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Play On!


Play On!
5 Steps to the Perfect Playgroup

These days finding playmates is serious business. Here are some helpful tips for finding the perfect playgroup.


playon_lg.jpg Play On!
5 Steps to the Perfect Playgroup

These days finding playmates is serious business. Here are some helpful tips for finding the perfect playgroup. 
I remember when my baby finally reached the age where he was gurgling, happy, and playful. It was around this time where I decided that it would be a good idea for him to meet other babies and start developing his social skills. Although I was leery about the idea at first, I became more open to it as I was realizing the differences in my relationships with my friends without children. I was more than ready to meet some women who were going through my day-to-day experiences and could connect with my lifestyle and newfound joys and struggles of having a young baby. I also want my baby to have some fun and learn how to play with other children and meet other adults without having anxiety.
After I started to chat with other moms in my neighborhood, we decided to begin our own playgroup. Playgroups allow you and the baby to get out of the house and meet other infants and parents. They are usually formed through women who live near to one another and whose children share the same doctor or educational environments. When developing a playgroup, you definitely want the children to be around the same age—toddlers can be more aggressive than babies.



Here are some tips on what to consider when forming a playgroup:

  1. Decide how large or small you want the playgroup to be: how many parents should be involved, how many babies would you like to get together? 4-6 babies is usually a good size—you don’t want too many people in the mix because it could get overwhelming, and at the same time you don’t want the group to be too small because cancellations are more likely to occur.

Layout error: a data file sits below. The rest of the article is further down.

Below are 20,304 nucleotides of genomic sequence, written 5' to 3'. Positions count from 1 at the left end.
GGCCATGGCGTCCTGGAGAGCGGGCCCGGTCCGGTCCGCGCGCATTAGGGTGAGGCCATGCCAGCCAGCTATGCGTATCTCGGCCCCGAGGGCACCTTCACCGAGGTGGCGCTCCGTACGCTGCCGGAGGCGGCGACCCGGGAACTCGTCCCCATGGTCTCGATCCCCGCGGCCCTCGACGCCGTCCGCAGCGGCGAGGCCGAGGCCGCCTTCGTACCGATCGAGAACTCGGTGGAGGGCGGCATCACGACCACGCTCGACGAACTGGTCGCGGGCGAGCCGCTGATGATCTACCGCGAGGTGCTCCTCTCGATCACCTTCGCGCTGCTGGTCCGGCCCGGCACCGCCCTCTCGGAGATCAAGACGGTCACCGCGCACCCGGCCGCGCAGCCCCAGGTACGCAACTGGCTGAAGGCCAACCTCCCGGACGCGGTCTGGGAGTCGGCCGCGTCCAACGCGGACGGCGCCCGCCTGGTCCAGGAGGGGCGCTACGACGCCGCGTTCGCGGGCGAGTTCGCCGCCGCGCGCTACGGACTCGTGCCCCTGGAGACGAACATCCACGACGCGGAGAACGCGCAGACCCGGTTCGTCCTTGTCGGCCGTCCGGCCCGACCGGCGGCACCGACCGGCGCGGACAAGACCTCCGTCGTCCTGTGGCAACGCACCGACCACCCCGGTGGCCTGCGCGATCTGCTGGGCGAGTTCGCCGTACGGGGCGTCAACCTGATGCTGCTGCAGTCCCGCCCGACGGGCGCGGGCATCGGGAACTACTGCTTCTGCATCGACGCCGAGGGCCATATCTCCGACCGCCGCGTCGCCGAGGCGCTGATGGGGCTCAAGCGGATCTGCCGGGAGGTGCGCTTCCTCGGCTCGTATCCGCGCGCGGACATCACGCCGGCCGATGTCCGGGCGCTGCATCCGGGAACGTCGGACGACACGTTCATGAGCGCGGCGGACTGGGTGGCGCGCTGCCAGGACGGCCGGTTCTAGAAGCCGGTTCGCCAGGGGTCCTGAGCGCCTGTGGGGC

2. Research a location: do the parents prefer to rotate homes and hosting? If not, the group can look into using a church or community center playroom. Whatever you all decide, you don’t want one mom constantly hosting and being responsible for cleaning and etc…
  3. Figure out which days and times work best for the group: the group needs to decide if you would like a standing appointment every we
    ek or every other week. Babies are usually most playful and rested during late mornings. If you wait too late in the day, be prepared for a cryfest.
  4. You want to be sure to choose parents who have similar mindsets and values as your own. It’s important to establish rules within the group that everyone can agree on and enforce such as sick babies should stay at home. Figure out how to discipline baby aggression, such as biting and hitting.
  5. Activities: be sure to have planned activities so that you can make the most out of the play dates. You could share educational videos, read or sing aloud, or allow the kids to play with certain toys together.








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